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array of hashrefs (nested)

 
 
monkeys paw
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      10-27-2003
I have the following code that is behaving stragely:

use Data:umper;

%pair = (
'Subject' => 'Vapor,Bob-war,new-tag',
'Analyst' => 'simi'
);

for my $heading (sort keys %pair) {
@tags = ();
for my $tag (split /,/, $pair{$heading}) {
push @tags, {tag_key => $tag, tag_name => $tag};
}
push @headings, {
heading_name => $heading,
tags => \@tags,
};
}
print Dumper(\@headings) ;

The output is:

HAT2: $VAR1 = [
{
'tags' => [
{
'tag_key' => 'Vapor',
'tag_name' => 'Vapor'
},
{
'tag_key' => 'Bob-war',
'tag_name' => 'Bob-war'
},
{
'tag_key' => 'new-tag',
'tag_name' => 'new-tag'
}
],
'heading_name' => 'Analyst'
},
{
'tags' => $VAR1->[0]{'tags'},
'heading_name' => 'Subject'
}
];

What is causing the 'tags' => $VAR1->[0]{'tags'}, line to
show up?? I would expect it to be

'tags' => {
'tag_key' => 'new-tag',
'tag_name' => 'new-tag'
}



 
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Glenn Jackman
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      10-27-2003
monkeys paw <(E-Mail Removed)> wrote:
[...]
> for my $heading (sort keys %pair) {
> @tags = ();


You want: my @tags = ();

[...]
> What is causing the 'tags' => $VAR1->[0]{'tags'}, line to
> show up?? I would expect it to be


--
Glenn Jackman
NCF Sysadmin
http://www.velocityreviews.com/forums/(E-Mail Removed)
 
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monkeys paw
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      10-27-2003
Glenn Jackman wrote:

> monkeys paw <(E-Mail Removed)> wrote:
> [...]
>> for my $heading (sort keys %pair) {
>> @tags = ();

>
> You want: my @tags = ();
>
> [...]
>> What is causing the 'tags' => $VAR1->[0]{'tags'}, line to
>> show up?? I would expect it to be

>

Thanks Glenn, that does work. Not sure why tho??
 
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Roy Johnson
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      10-27-2003
You are using a reference to a global variable, @tags, which you are
overwriting each pass through the loop.
use strict;
would have helped. Then you would have known to declare it as "my" and
it probably would have given you the results you were expecting.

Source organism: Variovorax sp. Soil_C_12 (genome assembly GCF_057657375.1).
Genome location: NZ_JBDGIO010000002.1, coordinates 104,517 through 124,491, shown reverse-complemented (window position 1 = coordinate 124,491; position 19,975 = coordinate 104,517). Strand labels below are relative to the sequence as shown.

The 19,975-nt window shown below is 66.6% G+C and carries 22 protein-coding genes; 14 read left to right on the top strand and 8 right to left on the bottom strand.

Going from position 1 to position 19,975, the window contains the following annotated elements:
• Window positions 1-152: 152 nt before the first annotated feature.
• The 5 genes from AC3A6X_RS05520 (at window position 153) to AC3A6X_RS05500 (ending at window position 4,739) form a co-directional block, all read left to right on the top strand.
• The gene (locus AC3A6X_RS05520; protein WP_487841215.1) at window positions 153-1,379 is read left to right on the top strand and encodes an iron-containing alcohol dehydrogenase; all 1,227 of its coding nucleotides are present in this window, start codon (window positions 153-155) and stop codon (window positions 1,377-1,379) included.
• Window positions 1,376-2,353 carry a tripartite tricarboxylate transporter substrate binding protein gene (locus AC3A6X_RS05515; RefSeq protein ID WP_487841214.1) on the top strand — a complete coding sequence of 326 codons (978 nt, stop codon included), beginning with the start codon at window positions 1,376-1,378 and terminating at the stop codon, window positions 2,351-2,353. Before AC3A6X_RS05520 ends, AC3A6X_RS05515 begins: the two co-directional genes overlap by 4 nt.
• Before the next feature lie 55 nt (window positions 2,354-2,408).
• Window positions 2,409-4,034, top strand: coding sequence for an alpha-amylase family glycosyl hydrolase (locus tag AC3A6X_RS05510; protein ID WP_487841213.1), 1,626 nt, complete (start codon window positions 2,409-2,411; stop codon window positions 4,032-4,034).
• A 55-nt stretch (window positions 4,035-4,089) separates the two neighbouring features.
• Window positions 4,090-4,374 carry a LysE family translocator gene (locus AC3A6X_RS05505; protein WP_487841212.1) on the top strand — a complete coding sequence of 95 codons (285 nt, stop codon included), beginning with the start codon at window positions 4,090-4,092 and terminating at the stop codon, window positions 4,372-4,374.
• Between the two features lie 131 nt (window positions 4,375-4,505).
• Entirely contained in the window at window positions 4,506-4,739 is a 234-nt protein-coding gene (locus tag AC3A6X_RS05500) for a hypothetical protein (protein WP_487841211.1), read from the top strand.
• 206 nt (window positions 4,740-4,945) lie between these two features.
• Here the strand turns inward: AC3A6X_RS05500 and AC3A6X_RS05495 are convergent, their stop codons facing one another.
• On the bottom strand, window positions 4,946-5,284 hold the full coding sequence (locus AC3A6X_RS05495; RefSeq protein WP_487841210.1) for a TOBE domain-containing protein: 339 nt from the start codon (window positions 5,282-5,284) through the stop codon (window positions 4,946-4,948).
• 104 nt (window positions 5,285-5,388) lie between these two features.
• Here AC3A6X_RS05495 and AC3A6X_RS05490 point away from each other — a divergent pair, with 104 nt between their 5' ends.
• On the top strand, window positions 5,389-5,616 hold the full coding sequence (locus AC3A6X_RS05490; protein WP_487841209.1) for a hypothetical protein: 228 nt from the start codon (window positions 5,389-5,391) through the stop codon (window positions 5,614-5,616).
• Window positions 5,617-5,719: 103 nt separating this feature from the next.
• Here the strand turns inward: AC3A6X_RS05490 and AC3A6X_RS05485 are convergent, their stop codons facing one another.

VAR1 is Dumper's name for the reference to @tags.
 
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James E Keenan
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      10-27-2003
monkeys paw <(E-Mail Removed)> wrote in message news:<xbbnb.40819$Fm2.16610@attbi_s04>...
> I have the following code that is behaving stragely:
>
> use Data:umper;
>
> %pair = (
> 'Subject' => 'Vapor,Bob-war,new-tag',
> 'Analyst' => 'simi'
> );
>
> for my $heading (sort keys %pair) {
> @tags = ();
> for my $tag (split /,/, $pair{$heading}) {
> push @tags, {tag_key => $tag, tag_name => $tag};
> }
> push @headings, {


You obviously were not running with 'use strict;' called. Otherwise
you would have gotten a compilation error right here.

> heading_name => $heading,
> tags => \@tags,
> };
> }
> print Dumper(\@headings) ;
>
> The output is:
>
> HAT2: $VAR1 = [
> {
> 'tags' => [
> {
> 'tag_key' => 'Vapor',
> 'tag_name' => 'Vapor'
> },
> {
> 'tag_key' => 'Bob-war',
> 'tag_name' => 'Bob-war'
> },
> {
> 'tag_key' => 'new-tag',
> 'tag_name' => 'new-tag'
> }
> ],
> 'heading_name' => 'Analyst'
> },
> {
> 'tags' => $VAR1->[0]{'tags'},
> 'heading_name' => 'Subject'
> }
> ];
>
> What is causing the 'tags' => $VAR1->[0]{'tags'}, line to
> show up?? I would expect it to be
>
> 'tags' => {
> 'tag_key' => 'new-tag',
> 'tag_name' => 'new-tag'
> }


Once I properly scoped all variables with 'my' and used strict, I got
these results:

$VAR1 = [
{
'heading_name' => 'Analyst',
'tags' => [
{
'tag_name' => 'simi',
'tag_key' => 'simi'
}
]
},
{
'heading_name' => 'Subject',
'tags' => [
{
'tag_name' => 'Vapor',
'tag_key' => 'Vapor'
},
{